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A Houston-area congressman touched off the most-clicked PolitiFact Texas fact-check of 2017 when he suggested that Bill Clinton intimidated the government’s lead lawyer into not seeking an indictment of Hillary Clinton by telling her, "We killed Vince Foster."
Rep. Pete Olson, R-Sugar Land, jawing on the air with Houston radio host Sam Malone, suggested the former Democratic president in 2016 warned Attorney General Loretta Lynch to back off. "I guarantee you," Olson said, "they had the conversation where he basically said, ‘Mrs. Lynch, call your attack dog off. We’ve killed people. We killed Vince Foster. We destroyed Webb Hubbell. We will destroy you.’"
Foster, a White House lawyer at the start of Clinton's presidency, committed suicide in 1993.
Olson said in a written statement and interview that he’d taken his accusation a step too far and out of bounds.
Based on reader clicks on PolitiFact Texas fact-checks, which team reporters and editors for the Austin American-Statesman, Houston Chronicle and San Antonio Express-News, this year’s most-read fact-checks were dominated by a senator who’s seeking re-election in 2018—though a claim quoting a congressman no one ever heard of also made the rankings.
Here’s the rest of PolitiFact Texas’s 10 most-clicked fact-checks of 2017:
Gov. Greg Abbott in August saluted Jerry Jones, owner of the Dallas Cowboys, for telling players to stand for the national anthem or they’d be fired. Jones in 2016 expressed disappointment in Colin Kaepernick not standing for the anthem. But we found no sign of Jones telling players to stand or be fired.
U.S. Sen. Ted Cruz told a Texas crowd he no longer supports requiring 60 Senate votes to end a filibuster. After confirming that Cruz previously called for protecting the threshold, we moved to rating his latest position as a flip-flop on the PolitiFact Texas Flip-O-Meter.
A reader asked us to verify that a Texas congressman tweeted that he couldn't wait for the next 9/11 so liberal appeals judges would be shown up. We found this claim fictitious; the described representative, Rob McCaskill, doesn't exist.
Sen. John Cornyn responded to a voter by saying Obamacare premiums had more than doubled in a few years.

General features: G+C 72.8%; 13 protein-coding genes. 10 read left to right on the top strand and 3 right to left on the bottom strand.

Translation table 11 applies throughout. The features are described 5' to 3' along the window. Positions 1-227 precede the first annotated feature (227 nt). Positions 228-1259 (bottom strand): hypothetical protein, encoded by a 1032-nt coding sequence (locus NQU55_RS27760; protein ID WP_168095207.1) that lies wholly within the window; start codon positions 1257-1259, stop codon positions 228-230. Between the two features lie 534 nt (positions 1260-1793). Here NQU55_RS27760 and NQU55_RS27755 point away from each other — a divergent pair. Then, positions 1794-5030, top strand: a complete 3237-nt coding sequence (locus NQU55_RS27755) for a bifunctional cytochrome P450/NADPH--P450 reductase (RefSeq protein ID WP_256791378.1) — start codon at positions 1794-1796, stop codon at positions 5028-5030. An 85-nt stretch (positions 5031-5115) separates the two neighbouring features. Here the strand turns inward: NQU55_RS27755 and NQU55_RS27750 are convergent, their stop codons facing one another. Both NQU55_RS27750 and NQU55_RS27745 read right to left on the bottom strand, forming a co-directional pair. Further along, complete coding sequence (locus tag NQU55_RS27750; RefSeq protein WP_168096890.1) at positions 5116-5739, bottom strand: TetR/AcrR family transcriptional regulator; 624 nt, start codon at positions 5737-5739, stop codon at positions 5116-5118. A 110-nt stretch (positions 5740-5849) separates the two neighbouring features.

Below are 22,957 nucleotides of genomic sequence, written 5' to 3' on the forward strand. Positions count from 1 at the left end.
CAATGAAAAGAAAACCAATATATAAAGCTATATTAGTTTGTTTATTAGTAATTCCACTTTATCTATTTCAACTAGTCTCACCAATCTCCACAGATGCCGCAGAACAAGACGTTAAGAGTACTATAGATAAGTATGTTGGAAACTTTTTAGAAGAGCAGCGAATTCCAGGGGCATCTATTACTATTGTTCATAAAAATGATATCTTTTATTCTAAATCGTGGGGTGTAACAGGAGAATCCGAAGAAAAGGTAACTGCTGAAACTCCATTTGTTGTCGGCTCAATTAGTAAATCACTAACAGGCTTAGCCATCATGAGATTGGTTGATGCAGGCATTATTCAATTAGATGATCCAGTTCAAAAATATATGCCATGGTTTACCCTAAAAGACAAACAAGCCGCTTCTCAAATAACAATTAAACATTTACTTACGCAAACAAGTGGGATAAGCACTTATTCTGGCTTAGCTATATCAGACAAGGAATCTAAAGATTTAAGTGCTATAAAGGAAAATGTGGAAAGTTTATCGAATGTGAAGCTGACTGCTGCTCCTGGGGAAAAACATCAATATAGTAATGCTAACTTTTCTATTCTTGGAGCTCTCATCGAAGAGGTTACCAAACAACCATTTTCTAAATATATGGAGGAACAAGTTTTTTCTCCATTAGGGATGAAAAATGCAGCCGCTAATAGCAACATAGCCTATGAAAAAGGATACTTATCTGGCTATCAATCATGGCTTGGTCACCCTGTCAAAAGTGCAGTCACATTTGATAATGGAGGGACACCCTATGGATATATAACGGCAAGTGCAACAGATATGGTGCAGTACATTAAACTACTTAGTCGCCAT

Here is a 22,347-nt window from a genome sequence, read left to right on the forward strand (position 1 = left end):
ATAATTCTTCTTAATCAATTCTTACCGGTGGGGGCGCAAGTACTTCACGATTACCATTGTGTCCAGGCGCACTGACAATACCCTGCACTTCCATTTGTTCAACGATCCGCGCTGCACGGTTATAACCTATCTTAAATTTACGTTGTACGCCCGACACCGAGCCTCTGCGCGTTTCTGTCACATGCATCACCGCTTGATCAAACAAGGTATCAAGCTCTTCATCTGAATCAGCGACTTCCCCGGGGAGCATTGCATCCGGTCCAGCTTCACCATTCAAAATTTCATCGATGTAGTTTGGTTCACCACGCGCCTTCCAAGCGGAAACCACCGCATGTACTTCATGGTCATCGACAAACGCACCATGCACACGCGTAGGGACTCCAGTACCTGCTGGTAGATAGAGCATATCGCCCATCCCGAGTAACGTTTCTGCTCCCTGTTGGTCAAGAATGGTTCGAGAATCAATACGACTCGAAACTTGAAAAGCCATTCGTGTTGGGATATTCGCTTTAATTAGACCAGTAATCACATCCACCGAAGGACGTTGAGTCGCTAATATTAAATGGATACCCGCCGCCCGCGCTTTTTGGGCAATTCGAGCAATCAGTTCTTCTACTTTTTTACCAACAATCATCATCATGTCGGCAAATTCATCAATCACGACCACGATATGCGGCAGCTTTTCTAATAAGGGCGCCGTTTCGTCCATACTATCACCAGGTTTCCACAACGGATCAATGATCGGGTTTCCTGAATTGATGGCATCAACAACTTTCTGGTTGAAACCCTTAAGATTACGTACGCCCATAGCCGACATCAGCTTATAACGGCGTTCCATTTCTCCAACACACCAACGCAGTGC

That conclusion was supported by a federal analysis. But the study was incomplete in not considering premium changes in 11 states, each one running its own Obamacare insurance marketplace.
Democrat Beto O’Rourke, hoping to deny Cruz a second Senate term in 2018, said in August that polls showed him running neck and neck with the incumbent. A single poll, taken in April, showed each candidate favored by 30 percent of respondents--yet 40 percent took no side. Also, we found that the poll didn't survey enough Republicans.
Rick Perry, the former governor serving as U.S. energy secretary, told reporters that France won’t import Texas beef but, to its credit, draws 76 percent of its energy from nuclear power. Perry was right about nuclear energy. Otherwise, we found, all of Europe hasn’t imported hormone-grown beef for nearly 30 years. Yet other U.S. beef is allowed in, presumably including some Texas boeuf.
In a speech, Cruz said the first Congress required every able-bodied man to own a musket.
We found that a subsequent Congress advanced a more limited mandate directing states to establish militias comprised of men aged 18 to 44 bringing their own muskets. The law also excused various officials including the vice president.
Cruz, after the Sutherland Springs shootings, said Barack Obama’s administration had prosecuted few people for lying about their felony records in order to purchase guns. A study suggested as much, we found, also revealing that prosecutions were rare before Obama’s tenure.
State Rep. Shawn Thierry, D-Houston, said Texas leads the nation in the rate of mothers dying in childbirth. A 2016 study bore this out. But that analysis took into account deaths at childbirth plus deaths during pregnancy and up to 42 days after delivery.
Each of the most-clicked fact-checks appeared on the PolitiFact Texas website and, in print, in the Austin American-Statesman.